Fringe 3.08 "Entrada" Advance Review

There isn’t a show on television like Fringe. It’s reaching the halfway point of its third season, and it’s not showing any signs of slowing down, creatively. Viewership isn’t good, but bar that Fringe is only getting better. Season two was a drastic improvement upon season one, and season three is looking to be the same on its predecessor as well. Case in point: December 2’s episode, “Entrada.” I got to watch an advance screener of that episode a few days ago, and I have to tell you, it’s the best episode of Fringe ever.

Don’t worry; I won’t be spoiling you on anything that happens in the episode; if you want some spoilerish clues you can head on over to my Fringe Spoiler Q&A. Folks have been scratching their head over those for a while now — maybe you can figure them out!

“Entrada” has the best pacing of any episode of Fringe. A lot goes down in this episode, and it goes down incredibly quickly. Not quickly enough for the episode to feel rushed, mind you, but quickly enough for the episode to be pure, visceral action. It’s a full hour of tension that will have you gripping the armrests of your chair in white-knuckle suspense, even during the commercials.

The main trio is fantastic as always. Peter, after his paralyzing discovery of Altlivia’s deception, finally springs into action and delivers an on-the-warpath performance that Jackson still manages to infuse with his characteristic sarcasm. Walter is sort of morose for the entire episode, but he at least gets to deliver a few zingers. However, he’s unfortunately on the sidelines for most of the episode due to the frantic nature of it all. It’s not Walter’s most shining moment, because this episode really belongs to Peter and Olivia. Thankfully, the writers don’t try to force Walter in where he doesn’t belong; his role is perfectly sized to fit the story’s need, and not vice-versa. Another great performance comes from the always brilliant Lance Reddick as Broyles, who has some very interesting moments throughout the episode that will profoundly affect his characters for the rest of the series.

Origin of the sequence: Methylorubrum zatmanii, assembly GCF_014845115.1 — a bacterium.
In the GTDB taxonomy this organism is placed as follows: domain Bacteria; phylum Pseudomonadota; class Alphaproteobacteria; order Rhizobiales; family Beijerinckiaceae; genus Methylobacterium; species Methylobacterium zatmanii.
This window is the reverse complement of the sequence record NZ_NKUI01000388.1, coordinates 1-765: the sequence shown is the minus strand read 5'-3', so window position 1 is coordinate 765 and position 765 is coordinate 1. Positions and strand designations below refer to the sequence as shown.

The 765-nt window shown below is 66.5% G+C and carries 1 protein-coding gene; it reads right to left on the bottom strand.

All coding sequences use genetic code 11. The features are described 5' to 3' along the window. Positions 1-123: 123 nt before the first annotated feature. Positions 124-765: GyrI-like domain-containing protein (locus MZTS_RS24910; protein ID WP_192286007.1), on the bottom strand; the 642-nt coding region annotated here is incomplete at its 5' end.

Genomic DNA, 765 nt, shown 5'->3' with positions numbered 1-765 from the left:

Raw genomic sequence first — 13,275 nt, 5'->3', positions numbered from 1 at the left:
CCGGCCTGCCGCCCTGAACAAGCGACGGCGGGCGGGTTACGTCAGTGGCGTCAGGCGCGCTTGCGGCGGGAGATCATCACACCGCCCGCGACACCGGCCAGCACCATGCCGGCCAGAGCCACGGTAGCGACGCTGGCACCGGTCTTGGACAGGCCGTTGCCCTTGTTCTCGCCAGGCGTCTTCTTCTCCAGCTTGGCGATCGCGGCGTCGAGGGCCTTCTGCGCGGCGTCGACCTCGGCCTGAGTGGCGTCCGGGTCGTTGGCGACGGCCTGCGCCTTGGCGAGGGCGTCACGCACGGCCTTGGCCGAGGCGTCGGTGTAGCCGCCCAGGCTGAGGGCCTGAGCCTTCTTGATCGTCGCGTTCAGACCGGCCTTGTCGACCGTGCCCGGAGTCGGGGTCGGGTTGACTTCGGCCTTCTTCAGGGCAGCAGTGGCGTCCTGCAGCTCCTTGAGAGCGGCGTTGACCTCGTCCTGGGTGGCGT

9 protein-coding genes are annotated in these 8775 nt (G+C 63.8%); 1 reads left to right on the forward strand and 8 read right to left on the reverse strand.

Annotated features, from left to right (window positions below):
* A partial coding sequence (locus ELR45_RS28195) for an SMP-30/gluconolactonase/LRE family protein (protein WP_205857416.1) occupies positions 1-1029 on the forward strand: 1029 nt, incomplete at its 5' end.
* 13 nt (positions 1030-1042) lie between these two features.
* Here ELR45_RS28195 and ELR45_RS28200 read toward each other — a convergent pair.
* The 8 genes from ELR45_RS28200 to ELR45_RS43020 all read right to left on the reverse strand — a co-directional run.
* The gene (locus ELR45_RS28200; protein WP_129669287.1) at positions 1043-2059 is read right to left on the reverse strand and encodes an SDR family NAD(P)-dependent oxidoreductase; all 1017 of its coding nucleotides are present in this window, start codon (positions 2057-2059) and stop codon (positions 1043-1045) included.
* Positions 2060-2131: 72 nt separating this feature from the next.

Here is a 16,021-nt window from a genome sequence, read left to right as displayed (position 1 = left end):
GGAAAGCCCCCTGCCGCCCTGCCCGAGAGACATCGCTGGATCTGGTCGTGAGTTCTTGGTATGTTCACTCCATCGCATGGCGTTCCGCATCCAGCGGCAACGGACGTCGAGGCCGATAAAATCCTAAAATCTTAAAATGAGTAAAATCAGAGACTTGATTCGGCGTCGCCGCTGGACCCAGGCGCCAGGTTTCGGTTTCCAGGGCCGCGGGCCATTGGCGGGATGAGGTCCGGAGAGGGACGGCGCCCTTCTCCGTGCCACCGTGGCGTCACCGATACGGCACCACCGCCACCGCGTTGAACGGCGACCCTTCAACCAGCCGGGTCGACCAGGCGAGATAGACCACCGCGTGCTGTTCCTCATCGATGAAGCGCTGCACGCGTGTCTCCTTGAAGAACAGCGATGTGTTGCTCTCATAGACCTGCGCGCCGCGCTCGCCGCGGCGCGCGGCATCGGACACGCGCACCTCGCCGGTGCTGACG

The episode is, on the whole, satisfying. In fact, it’s more than satisfying. It’s everything you’ve wanted from this season all rolled into one, with some major surprises and shocks right after the other. The pacing is brilliant, the acting is even more brilliant, and the final two scenes are both incredibly heartwarming… and incredibly frustrating.

Will it be worth your while? Of course it will. And when you’ve calmed down a bit and can walk into public restrooms without eying everyone nervously (one poor lady meets a pretty nasty fate in a train station washroom), you’ll look back on this episode as quite possibly the best episode that Fringe has ever churned out. A+

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